Financial Statement Analysis

Overview

Description

Defined as a method used to review and analyze the financial statements of a business entity, financial statement analysis provides insight into an entity's future performance by reviewing its past performance. This insight can also enhance the decision-making process by identifying problem areas. Financial statement analysis can be achieved through the use of horizontal analysis, vertical analysis, and ratio analysis. Vertical analysis compares line items as a percentage of another, while horizontal analysis compares line items from the current period with those of a previous period. Ratio analysis compares line items across financial statements in various categories, including liquidity, solvency, and profitability.

At A Glance

  • Financial statement analysis uses analytical methods and ratios to evaluate the performance of a business, including the business’s liquidity, solvency, and profitability. Horizontal, vertical, and ratio analysis are common methods used to analyze financial statement information.
  • Horizontal and vertical analysis are two tools commonly used to assess organizational performance. Horizontal analysis helps identify trends over time. Vertical analysis is useful in comparing performance between entities.
  • Liquidity analysis is designed to assess the ability of the business entity to convert assets to cash. Ratios are used to measure and analyze liquidity in these areas: current position, accounts receivable, inventory, and accounts payable.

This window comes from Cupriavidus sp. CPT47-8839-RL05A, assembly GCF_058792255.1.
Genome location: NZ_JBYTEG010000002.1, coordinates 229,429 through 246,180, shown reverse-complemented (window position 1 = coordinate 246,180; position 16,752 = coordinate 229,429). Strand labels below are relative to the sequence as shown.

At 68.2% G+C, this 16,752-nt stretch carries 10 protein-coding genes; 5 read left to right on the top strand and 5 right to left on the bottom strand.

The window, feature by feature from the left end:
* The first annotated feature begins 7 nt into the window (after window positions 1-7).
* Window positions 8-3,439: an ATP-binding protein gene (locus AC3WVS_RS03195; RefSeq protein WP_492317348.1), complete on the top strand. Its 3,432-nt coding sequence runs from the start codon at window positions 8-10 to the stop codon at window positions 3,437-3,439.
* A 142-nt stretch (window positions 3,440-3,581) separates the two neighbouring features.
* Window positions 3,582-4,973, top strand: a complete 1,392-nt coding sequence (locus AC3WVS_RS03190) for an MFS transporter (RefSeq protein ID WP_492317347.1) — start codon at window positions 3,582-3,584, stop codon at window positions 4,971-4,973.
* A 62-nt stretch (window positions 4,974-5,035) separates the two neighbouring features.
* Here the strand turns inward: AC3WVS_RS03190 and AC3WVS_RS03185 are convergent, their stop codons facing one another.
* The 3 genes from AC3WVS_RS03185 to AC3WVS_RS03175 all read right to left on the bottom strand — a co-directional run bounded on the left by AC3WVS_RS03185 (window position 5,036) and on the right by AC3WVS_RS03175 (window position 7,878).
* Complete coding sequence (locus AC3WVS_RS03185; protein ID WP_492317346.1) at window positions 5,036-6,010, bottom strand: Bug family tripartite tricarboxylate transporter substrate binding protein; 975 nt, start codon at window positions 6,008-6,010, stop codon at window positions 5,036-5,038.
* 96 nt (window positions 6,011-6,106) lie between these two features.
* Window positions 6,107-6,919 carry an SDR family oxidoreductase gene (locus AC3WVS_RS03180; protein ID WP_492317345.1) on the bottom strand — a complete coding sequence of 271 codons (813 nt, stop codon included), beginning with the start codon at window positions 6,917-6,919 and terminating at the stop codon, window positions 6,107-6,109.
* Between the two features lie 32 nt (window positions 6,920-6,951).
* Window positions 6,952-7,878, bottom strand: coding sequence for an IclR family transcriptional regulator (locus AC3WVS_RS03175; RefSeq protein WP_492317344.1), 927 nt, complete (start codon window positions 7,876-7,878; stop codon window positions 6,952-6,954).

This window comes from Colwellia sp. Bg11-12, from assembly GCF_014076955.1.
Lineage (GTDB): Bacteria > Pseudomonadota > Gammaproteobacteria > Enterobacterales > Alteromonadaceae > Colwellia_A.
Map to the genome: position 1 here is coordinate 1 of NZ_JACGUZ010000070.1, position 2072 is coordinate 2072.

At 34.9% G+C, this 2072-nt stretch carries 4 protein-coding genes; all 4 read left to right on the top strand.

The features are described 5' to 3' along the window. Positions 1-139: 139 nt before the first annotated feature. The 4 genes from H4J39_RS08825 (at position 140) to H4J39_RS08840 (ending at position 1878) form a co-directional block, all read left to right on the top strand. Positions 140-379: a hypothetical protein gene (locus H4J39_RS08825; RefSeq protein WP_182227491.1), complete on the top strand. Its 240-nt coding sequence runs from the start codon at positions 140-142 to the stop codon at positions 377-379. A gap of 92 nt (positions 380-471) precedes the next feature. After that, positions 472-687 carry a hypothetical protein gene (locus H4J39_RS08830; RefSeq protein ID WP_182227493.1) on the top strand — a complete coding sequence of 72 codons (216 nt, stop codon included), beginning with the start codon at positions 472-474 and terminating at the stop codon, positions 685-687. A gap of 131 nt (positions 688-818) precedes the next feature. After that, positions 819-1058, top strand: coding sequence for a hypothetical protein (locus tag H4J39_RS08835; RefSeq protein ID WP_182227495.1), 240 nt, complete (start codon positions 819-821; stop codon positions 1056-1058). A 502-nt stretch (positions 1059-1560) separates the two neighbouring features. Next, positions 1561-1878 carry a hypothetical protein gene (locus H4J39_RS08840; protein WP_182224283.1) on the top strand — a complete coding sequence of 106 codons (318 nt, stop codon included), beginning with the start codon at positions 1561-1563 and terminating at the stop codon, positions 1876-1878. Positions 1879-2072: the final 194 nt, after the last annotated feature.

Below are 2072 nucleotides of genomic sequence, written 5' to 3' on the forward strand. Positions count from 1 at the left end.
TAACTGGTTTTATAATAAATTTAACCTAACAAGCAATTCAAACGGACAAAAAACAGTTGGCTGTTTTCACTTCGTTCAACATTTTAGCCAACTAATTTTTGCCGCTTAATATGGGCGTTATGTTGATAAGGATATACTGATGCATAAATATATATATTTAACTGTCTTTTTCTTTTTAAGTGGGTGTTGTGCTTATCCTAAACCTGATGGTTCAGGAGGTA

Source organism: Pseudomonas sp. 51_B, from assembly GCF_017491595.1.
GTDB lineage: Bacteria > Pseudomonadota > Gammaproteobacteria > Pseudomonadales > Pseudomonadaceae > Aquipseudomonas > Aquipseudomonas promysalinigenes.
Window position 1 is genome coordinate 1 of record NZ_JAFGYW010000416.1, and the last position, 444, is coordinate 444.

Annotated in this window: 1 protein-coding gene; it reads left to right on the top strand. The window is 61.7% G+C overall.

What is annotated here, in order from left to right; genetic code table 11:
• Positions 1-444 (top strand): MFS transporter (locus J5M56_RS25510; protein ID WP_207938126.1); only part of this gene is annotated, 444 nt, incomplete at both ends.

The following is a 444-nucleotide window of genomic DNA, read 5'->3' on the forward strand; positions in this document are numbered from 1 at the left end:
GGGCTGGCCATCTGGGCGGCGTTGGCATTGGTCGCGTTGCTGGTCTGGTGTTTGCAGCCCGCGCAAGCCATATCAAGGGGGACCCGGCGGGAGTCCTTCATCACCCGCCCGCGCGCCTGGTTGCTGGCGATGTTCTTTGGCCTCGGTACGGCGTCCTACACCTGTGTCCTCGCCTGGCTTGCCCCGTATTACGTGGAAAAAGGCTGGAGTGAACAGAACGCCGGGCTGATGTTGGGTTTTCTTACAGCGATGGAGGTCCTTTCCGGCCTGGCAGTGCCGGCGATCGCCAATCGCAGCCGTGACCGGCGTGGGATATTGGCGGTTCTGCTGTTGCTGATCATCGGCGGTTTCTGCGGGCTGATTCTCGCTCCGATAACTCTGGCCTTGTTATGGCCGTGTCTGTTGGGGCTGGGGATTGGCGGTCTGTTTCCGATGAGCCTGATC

• Several ratios, including working capital, current ratio, and quick ratio, are used to assess the current financial position of a business.
  • To assess and measure a company’s ability to manage and collect receivables, two ratios are important: accounts receivable turnover and average collection period.
  • The ratios known as inventory turnover and days payable outstanding are used to analyze and assess how well a business manages its inventory.
  • To analyze how often businesses pay their suppliers, the accounts payable turnover ratio and the days payable outstanding ratio are used.
  • Solvency analysis measures the ability of a business to pay its debt as it matures. The most common solvency ratios are debt-to-equity and times interest earned.
  • The purpose of a profitability analysis is to evaluate overall business efficiency and performance. Dupont analysis and several common measures of profitability are frequently used to evaluate overall business efficiency and performance.
  • Three sections of the corporate annual reports include management discussion and analysis (MD&A), report on internal control, and report on fairness of the financial statements’ presentation.